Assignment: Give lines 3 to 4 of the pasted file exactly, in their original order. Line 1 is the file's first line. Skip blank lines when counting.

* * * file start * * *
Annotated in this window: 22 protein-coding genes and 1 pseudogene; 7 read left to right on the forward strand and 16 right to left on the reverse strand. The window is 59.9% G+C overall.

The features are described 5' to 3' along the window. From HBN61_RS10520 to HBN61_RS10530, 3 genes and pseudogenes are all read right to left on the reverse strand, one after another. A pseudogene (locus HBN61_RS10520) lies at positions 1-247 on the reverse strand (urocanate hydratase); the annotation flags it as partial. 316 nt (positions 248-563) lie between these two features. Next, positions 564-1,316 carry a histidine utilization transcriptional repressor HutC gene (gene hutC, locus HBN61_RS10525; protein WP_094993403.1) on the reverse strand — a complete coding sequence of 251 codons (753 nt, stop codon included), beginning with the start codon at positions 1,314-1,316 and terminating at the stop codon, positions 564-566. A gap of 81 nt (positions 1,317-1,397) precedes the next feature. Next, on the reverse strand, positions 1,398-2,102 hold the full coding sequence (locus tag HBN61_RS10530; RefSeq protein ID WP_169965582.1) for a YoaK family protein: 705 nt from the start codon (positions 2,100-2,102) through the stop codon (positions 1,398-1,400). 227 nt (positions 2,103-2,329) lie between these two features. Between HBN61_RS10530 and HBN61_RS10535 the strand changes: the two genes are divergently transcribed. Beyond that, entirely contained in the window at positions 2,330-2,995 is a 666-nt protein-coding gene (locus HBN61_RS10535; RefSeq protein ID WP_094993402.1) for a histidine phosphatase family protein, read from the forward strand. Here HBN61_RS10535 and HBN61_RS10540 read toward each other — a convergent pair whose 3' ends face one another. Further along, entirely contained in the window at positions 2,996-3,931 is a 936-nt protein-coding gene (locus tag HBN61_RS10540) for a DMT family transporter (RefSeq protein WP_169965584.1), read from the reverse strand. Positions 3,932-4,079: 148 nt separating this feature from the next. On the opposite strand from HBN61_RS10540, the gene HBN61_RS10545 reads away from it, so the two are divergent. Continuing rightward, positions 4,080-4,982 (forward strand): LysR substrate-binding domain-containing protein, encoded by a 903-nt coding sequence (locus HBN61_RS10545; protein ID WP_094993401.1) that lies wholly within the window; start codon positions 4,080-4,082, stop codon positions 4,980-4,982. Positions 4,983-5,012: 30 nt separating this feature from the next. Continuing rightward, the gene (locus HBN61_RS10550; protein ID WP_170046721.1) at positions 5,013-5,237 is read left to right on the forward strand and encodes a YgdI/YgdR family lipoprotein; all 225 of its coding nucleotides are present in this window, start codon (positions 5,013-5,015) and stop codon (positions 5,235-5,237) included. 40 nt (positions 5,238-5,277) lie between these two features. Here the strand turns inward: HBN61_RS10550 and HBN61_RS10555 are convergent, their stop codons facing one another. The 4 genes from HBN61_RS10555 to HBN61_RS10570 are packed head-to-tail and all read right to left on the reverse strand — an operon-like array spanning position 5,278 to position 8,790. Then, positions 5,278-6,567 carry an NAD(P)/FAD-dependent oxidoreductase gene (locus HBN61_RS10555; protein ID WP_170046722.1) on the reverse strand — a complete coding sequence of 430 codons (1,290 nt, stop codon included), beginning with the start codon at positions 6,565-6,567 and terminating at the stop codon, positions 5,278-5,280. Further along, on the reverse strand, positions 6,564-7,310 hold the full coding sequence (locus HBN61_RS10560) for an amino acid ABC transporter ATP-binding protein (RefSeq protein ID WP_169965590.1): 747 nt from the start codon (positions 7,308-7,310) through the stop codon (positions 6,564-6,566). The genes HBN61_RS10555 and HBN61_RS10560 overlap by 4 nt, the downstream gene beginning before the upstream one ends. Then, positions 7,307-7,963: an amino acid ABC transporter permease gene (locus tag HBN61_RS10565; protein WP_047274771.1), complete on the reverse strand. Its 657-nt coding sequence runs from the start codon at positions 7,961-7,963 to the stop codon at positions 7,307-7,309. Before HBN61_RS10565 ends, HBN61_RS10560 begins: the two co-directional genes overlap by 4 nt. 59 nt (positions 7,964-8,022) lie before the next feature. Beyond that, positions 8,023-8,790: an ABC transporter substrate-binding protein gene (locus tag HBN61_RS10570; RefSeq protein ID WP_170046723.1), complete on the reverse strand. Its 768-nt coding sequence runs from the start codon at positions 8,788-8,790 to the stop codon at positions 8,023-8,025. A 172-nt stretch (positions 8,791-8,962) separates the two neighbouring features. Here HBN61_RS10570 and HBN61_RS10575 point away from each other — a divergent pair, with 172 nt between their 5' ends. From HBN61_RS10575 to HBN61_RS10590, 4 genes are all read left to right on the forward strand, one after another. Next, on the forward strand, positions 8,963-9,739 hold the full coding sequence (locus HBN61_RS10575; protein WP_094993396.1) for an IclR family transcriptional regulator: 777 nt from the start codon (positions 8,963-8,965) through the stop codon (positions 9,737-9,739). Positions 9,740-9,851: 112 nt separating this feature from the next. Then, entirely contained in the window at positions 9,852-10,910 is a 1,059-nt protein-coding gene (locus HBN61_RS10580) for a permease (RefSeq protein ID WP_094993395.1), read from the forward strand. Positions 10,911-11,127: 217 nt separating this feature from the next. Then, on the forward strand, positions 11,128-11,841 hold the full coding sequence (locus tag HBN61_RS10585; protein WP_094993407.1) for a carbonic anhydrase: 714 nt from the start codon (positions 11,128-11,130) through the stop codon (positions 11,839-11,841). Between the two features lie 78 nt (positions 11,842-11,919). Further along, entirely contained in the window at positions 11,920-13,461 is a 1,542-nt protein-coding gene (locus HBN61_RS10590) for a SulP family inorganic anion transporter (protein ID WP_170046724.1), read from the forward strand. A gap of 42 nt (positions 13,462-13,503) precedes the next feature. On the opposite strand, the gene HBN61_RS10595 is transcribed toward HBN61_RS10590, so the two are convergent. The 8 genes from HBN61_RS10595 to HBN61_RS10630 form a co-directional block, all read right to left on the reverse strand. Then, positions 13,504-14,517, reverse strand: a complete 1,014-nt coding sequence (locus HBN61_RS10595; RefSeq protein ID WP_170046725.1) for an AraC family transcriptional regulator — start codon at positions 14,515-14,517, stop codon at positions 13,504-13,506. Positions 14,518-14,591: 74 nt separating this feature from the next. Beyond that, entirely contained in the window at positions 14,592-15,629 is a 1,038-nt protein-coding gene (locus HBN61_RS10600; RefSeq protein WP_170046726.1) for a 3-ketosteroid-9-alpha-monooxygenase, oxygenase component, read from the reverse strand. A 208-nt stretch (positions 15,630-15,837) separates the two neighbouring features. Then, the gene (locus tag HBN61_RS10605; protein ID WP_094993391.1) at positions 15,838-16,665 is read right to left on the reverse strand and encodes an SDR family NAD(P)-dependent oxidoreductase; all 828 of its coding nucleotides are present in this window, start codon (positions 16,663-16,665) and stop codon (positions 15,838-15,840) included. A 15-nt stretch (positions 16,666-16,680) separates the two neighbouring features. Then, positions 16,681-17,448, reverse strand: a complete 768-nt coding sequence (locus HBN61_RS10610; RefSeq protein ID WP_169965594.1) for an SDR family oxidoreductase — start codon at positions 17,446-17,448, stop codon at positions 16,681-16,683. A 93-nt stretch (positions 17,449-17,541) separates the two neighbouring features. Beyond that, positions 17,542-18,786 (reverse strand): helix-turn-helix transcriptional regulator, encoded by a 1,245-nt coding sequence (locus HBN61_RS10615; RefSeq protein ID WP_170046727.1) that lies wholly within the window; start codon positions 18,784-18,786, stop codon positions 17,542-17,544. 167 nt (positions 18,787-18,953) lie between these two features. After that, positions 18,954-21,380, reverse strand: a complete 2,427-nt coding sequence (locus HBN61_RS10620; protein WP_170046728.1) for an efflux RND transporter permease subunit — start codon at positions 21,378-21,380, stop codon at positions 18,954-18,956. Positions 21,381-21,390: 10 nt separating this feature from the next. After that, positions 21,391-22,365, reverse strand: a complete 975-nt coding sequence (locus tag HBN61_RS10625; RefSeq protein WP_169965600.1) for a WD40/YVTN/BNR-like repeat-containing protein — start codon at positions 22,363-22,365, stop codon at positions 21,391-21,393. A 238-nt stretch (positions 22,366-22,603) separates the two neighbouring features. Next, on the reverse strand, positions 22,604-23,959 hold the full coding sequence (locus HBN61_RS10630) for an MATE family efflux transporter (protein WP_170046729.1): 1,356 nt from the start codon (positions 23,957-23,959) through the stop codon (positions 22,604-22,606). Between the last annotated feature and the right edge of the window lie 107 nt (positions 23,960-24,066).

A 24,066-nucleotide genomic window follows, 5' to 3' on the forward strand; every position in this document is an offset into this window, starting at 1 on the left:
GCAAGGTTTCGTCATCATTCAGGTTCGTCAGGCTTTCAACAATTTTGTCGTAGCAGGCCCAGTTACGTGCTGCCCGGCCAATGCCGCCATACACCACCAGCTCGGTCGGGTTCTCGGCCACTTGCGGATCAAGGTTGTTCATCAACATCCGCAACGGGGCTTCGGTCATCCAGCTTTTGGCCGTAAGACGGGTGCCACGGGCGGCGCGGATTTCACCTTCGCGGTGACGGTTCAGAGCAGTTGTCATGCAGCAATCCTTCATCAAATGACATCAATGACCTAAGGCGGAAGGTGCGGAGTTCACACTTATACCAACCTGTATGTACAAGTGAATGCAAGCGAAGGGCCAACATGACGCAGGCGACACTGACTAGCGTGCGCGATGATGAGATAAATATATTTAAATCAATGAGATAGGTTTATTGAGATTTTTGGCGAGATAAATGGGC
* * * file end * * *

A 24,066-nucleotide genomic window follows, 5' to 3' on the forward strand; every position in this document is an offset into this window, starting at 1 on the left:
GCAAGGTTTCGTCATCATTCAGGTTCGTCAGGCTTTCAACAATTTTGTCGTAGCAGGCCCAGTTACGTGCTGCCCGGCCAATGCCGCCATACACCACCAGCTCGGTCGGGTTCTCGGCCACTTGCGGATCAAGGTTGTTCATCAACATCCGCAACGGGGCTTCGGTCATCCAGCTTTTGGCCGTAAGACGGGTGCCACGGGCGGCGCGGATTTCACCTTCGCGGTGACGGTTCAGAGCAGTTGTCATGCAGCAATCCTTCATCAAATGACATCAATGACCTAAGGCGGAAGGTGCGGAGTTCACACTTATACCAACCTGTATGTACAAGTGAATGCAAGCGAAGGGCCAACATGACGCAGGCGACACTGACTAGCGTGCGCGATGATGAGATAAATATATTTAAATCAATGAGATAGGTTTATTGAGATTTTTGGCGAGATAAATGGGC